Problems in political participation and the way forward:


The earlier lack of political participation can be traced to the paucity of knowledge about the broader problem, ignorance on the part of the public, and lack of organization of the public. When the public participated, drawing prominent attention to the issue, review meetings were held between the state government and, the Covid-19 Task Force was appointed to look into the matter. Subsequently, the issue was analyzed from both sides and a conclusion was drawn-- resuming local trains for the public would not be feasible in the light of the potential third wave. 


Deputy Chief Minister and Tourism Minister in Maharashtra, Aditya Thackeray cited the experts' warning against the third wave of Covid-19 for adhering to the existing lockdown plan. That being said, there was a lack of clarity about the modus operandi of the government regarding easing the restrictions, making it difficult for the public to understand the problem altogether. However, the experts could have played a more direct role in informing the public to facilitate political participation.


However, to provide some relief to the issue of overcrowding and inconvenience, a decision was taken to start a QR code pass system for traveling locals. Finally, on Wednesday, State Health Minister Rajesh Tope acknowledged the growing prominence of the issue and hinted at ease in the existing restrictions. Evidently, political participation in a democracy can speed up the recognition of the issues faced by the public by the decision-makers.


All in all, political involvement in a modern democracy is plagued by a variety of problems including the lack of objective and holistic information, disinterest, lack of organization and coordination in the public. The above instance is representative of the fact that active political engagement can greatly influence the government and its decisions. Thus, to increase political participation, it is important to address the barriers.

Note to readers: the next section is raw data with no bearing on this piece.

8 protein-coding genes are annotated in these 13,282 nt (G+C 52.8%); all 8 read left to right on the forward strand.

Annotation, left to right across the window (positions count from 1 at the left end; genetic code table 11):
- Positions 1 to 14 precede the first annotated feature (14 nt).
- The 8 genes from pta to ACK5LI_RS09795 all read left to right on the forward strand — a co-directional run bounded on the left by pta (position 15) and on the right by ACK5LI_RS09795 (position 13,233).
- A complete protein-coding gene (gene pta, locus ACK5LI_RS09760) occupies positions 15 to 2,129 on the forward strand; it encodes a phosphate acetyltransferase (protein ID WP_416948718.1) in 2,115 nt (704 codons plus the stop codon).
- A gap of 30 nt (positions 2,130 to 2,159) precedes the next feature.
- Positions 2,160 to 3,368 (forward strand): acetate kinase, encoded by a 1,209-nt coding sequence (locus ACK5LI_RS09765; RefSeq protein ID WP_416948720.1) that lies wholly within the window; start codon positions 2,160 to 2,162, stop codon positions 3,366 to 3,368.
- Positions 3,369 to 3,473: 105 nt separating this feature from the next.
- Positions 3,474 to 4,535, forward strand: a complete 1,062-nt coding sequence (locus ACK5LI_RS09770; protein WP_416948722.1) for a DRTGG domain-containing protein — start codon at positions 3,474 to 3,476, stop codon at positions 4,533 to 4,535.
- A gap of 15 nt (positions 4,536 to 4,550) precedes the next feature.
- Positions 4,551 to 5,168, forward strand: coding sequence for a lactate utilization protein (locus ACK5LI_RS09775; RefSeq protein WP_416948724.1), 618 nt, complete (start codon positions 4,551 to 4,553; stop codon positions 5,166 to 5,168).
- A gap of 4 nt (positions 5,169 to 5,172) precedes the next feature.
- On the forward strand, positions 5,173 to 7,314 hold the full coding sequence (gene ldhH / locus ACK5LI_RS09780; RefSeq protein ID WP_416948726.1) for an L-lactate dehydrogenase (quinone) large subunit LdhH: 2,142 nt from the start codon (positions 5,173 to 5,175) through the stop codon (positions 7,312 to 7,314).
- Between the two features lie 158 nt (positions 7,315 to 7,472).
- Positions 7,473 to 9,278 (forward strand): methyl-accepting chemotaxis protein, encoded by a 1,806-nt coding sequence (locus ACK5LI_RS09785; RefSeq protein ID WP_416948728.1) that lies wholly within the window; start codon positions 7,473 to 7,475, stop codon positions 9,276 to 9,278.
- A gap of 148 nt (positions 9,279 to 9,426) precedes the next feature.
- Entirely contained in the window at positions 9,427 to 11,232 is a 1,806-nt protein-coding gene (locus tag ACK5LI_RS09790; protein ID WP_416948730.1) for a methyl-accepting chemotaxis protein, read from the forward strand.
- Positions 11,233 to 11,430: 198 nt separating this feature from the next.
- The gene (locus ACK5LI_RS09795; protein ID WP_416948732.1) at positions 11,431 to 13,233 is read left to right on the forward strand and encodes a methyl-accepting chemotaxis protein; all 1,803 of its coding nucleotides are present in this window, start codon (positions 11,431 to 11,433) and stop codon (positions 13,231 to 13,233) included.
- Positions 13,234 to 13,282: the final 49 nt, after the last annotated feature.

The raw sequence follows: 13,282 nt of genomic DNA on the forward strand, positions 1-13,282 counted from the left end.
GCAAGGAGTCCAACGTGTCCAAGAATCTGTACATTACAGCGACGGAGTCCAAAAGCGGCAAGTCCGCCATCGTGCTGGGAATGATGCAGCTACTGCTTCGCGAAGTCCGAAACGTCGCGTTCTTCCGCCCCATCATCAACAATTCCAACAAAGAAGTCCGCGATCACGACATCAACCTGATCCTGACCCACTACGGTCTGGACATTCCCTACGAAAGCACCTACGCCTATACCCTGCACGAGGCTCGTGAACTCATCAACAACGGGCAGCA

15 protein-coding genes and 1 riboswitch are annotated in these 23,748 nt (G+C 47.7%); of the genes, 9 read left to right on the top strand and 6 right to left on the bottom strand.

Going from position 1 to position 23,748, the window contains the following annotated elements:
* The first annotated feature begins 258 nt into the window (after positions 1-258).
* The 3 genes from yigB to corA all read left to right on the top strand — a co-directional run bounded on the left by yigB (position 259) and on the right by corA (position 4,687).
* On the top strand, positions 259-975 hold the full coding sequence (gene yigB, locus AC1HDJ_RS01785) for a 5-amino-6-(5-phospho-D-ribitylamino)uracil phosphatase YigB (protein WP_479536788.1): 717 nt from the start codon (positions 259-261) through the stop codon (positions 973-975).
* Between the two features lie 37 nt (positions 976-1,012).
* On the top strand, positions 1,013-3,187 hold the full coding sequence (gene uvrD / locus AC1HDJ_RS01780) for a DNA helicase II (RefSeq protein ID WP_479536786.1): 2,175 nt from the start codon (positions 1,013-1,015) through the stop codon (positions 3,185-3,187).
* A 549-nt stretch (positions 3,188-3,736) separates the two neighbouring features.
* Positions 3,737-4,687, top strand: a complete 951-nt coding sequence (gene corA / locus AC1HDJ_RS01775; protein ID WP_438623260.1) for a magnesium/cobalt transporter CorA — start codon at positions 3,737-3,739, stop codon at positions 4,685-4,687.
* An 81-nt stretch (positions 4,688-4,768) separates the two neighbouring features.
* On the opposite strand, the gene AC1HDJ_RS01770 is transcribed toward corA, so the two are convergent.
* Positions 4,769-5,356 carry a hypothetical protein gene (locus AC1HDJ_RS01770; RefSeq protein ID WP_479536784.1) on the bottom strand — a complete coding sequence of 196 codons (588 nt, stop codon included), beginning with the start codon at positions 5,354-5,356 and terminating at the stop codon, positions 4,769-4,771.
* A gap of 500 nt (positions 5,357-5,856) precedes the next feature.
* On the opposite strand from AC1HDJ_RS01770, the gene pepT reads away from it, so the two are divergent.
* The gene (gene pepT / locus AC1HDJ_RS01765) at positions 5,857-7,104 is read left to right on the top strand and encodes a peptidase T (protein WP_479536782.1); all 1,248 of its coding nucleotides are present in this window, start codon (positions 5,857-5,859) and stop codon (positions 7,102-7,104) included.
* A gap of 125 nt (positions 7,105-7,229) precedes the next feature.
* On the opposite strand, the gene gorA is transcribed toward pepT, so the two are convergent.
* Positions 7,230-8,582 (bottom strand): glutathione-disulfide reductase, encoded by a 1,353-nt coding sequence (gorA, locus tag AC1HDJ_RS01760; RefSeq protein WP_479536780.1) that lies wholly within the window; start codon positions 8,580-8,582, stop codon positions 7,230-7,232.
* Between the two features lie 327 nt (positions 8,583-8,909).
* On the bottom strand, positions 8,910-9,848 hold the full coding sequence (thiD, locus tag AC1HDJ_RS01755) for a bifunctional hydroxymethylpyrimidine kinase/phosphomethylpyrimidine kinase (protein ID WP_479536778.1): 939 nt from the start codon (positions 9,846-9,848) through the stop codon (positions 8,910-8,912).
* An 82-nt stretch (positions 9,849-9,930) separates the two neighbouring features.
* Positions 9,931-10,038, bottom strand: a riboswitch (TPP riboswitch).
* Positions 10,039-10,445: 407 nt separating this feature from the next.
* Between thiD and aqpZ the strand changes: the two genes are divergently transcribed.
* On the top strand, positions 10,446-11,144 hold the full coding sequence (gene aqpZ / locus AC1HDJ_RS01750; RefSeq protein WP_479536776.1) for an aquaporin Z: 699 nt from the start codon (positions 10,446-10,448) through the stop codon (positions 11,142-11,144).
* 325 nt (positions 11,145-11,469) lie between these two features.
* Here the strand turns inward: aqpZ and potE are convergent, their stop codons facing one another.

Some suggested solutions can include suitable conditions for free and extensive journalism whereby the media plays the role of bridging the gap of knowledge, providing better clarity and raising awareness about the avenues for public participation in a democracy, ensuring better coordination and accessibility of the public to the decision-makers either through experts or directly. Without active political participation in a democracy, it will be difficult to bring about changes and there would be an imbalance of power between the public and the administrations.


To conclude, if the majority of the Indian public remains apolitical, it would not be practical to the existing democratic canvass. The public is capable of taking up democratic actions to participate in governing. With the onset of the world going digital, the media plays a crucial role in transmitting knowledge to the public. With access to the multitude of right sources at their fingertips, the public, too, holds the capacity to initiate political actions.


Notwithstanding, it can also turn into a disaster without sparing any effort. The amount of knowledge available in the digital world can be overwhelming and, at times, lead the public to take no actions at all. Thus, it must be ensured that media plays the role of not only helping make the public interested in taking political actions but to ensure that objective information is made intelligible to them to facilitate their participation.


                                        


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Tags: India Maharashtra Politics Media Lockdown Opinion World Democracy Protests Covid Mumbai Citizens Locals Local Trains Apolitical Participation Political participation Social Issues